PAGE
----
The look Page’s face as he thanked the crowd said it all. Sincerity, humility and pride spilled from his aura as he turned to each side of the arena and thanked them earnestly. It was a special night of Phish and we all knew it. The classic Beatles cover “A Day in a Life”—a track heralded for its groundbreaking nature at the time—felt incredibly appropriate for an encore. While “Tweezer Reprise” stamped the night complete and the chorus of “Step into the Freezer” echoed throughout Hampton Coliseum, I thought back over the last 18 years, and thanked the good Lord that I took that step.

I: Julius, Funky Bitch, Back on the Train, Roses Are Free > Sample in a Jar, Ginseng Sullivan, 46 Days, Divided Sky, Bold As Love

II: Paul and Silas, Tweezer > Golden Age > Piper -> Takin’ Care of Business > Also Sprach Zarathustra > Sand, Slave to the Traffic Light

E: A Day in the Life, Tweezer Reprise

Hampton 2013 (Andrea Nusinov)

Hampton 2013 (Andrea Nusinov)

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1,027 Responses to “Taking Care of Business”

  1. MrCompletely Says:

    “man tweezer is more underwhelming on 2nd listen. nobody seems to want to lead them anywhere”

    “solid beginnings and sick endings, with Trey whaling around a bit in the middle.”

    there’s definitely a stuck/searching segment in the middle of Tweezer but look if we want them to do more open jamming in strange tonalities (which I do) then you have to have some patience…@stoney, I think sometimes the whaling is when trey is laying out a bit to see if anyone else has some ideas

    I also just like spending a few minutes in stasis/limbo when the jam is out of the box like that. unlike a groove vamp or major key rock jam (which get boring without any changes pretty quickly) these kinds of weirdo jams absolutely require long-ish stretches of low kinetic energy to really blossom

    I do think it’s best viewed as a single long jam with the real peak/payoff coming in GA, the full realization of the ideas from Tweezer

  2. bob dylan Says:

    DAMN! good one last night. just getting to work and theres 7 pages already.

    buddy from back home is on his own tour and was able to stop by last night and burn and kick it. “hello old friend, its really good to see you once again”

    see also: COLTS!

  3. jdub Says:

    I heard it too MiA. Posted it as well. Right after the 2001 esque type jam. Sounded like a group of prehistorics pounding on monolith and chanting.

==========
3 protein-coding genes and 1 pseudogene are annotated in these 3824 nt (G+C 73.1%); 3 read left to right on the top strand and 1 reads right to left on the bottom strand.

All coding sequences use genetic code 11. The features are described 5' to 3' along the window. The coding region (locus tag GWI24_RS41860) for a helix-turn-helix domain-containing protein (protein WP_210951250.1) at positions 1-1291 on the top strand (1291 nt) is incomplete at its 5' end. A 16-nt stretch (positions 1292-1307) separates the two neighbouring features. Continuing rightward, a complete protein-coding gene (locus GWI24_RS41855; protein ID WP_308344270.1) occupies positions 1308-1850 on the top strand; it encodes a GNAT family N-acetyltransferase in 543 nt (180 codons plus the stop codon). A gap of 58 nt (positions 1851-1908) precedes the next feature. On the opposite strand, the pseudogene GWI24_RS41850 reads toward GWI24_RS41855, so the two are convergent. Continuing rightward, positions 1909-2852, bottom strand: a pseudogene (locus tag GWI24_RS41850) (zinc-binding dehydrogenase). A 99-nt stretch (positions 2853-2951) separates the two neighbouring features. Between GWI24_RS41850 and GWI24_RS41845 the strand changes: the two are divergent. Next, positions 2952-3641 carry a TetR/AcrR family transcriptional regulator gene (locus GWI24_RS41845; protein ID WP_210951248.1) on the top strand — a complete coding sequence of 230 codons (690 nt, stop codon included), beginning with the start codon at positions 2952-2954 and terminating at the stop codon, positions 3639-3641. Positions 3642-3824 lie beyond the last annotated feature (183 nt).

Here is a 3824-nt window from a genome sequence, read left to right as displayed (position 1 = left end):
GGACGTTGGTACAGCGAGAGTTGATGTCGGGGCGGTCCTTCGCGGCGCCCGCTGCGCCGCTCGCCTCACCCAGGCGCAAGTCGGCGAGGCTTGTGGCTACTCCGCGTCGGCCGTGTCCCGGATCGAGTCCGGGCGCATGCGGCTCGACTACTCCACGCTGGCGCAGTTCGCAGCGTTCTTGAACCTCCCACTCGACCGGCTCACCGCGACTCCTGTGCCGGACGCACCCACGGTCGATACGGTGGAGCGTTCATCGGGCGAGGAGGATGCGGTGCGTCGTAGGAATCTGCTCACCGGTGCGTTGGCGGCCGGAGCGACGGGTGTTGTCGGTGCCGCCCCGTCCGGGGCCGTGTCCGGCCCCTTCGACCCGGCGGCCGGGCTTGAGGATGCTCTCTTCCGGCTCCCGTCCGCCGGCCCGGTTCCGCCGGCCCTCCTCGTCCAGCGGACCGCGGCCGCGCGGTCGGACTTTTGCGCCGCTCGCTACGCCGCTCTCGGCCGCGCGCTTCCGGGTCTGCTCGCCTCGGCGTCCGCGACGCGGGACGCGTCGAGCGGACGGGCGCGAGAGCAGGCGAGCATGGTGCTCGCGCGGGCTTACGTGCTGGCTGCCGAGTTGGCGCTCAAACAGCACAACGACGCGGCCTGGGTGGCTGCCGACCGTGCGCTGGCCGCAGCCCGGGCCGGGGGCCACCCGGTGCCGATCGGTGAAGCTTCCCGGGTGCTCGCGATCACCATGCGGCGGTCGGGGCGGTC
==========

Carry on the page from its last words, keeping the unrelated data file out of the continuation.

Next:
4. dorn76 Says:

    I worry about all of you.

  5. Applenoose Says:

    Wondering how the Hampton clean up crew was able to deal with all of the jaws left on the floor?

    Thanks Miner for a stellar review of just a filthy, dirty, face melter 2nd half. Thank you Phish for one helluva a weekend.

  6. bob dylan Says:

    id rather they get muddy and try and find a way to go rather than rip cord and i think the majority here agree. so lay off when the band meanders.

    see also: 2.0

  7. MrCompletely Says:

    that unresolved, floating, directionless thing is a big part of the point of that kind of music

    it’s a feature, not a bug

    doesn’t mean everyone has to like it, but that kind of jam has different proper criteria than other modes

  8. jdub Says:

    BB flowing like butter. Phish has us wrapped around their finger. Look at us drooling over ourselves.

  9. Stoney Case Says:

    agree, C. What’s funny is, at first in Tweezer, he was playing really simple chord comps. i say, stay there till an idea pops.

    got a funny text from a BB’er in the house when Trey stepped on the digi during Tweezer. He recanted pretty quick.

  10. MrCompletely Says:

    “anybody else notice the Shine On You Crazy Diamond teases from Trey around 9:15 min into the Friday Twist?”

    not per se but I did hear a fair amount of mid-era Floydian sounds in general over the course of the weekend. Agree this lacks costume implications.

  11. sumodie Says:

    Insane bass bomb moment deep in last night’s Tweezer

    Thought the roof was gonna blow

    Havent heard sth like that at phish…maybe never before. Massive hair raising moment

  12. jdub Says:

    The searching jam is so important in my book. Page comments on IT DVD about how that searching leads to some of the most amazing music they never would’ve found had they abandoned the search.

    A sign of confidence and intent to explore. I hope that trend continues.

  13. tela's_muff Says:

    that unresolved, floating, directionless thing is a big part of the point of that kind of music

    ^spot on C. i like that moment where i’m on the cliff with them. too many times that cliff ended up being a 6 inch drop into a puddle of water, aka Horse’d. last night that cliff drop was into the Atlantic.

  14. btb Says:

    Just spun last night

    Melted my noodle for sure. Great phish. Bravo!

  15. MrCompletely Says:

    @bob d, no doubt!

    the colts have now beaten SF, SEA and DEN…

    that was really something!

  16. jdub Says:

    One of these days at the end of GA. It’s in there.

    Now I’m distracted. Have to buckle down the today and tomorrow. Then I’m on tour. Wow. Trying not to get too high on expectations.

  17. Gavinsdad Says:

    ISO : any Worcester floors

  18. butter Says:

    complete sonic exploration in set 2 last night

    Tweez and Golden Age especially.. look for a fierce storage segment at end of GA

  19. Spasm Waiter Says:

    So if anyone has a spare code, would be greatly appreciated.
    derrbot at ghee

  20. Type III Jamming Personality Disorder Says:

    I know you are holding out, but it is up on phishtracks already if you need a quick fix

  21. MrCompletely Says:

    fierce is right, @butter

    I fucking love that part

    made to order for the Completely house

  22. revise your despise Says:

    Def heard it @MiA. Meddle is my fav PF

  23. MrCompletely Says:

    yeah @MiA I know those jams are right up your alley too. great experimental stuff

  24. butter Says:

    agreed Sumodie

    just earth shattering bass bomb during Tweeze that let you know how tame the volume is really set on the entire PA rig most of the time

    they can really screw with us if they choose to

  25. jtran Says:

    forgot the siket disc jam was coming at the end of this tweezer!!!

    $$$ shit I like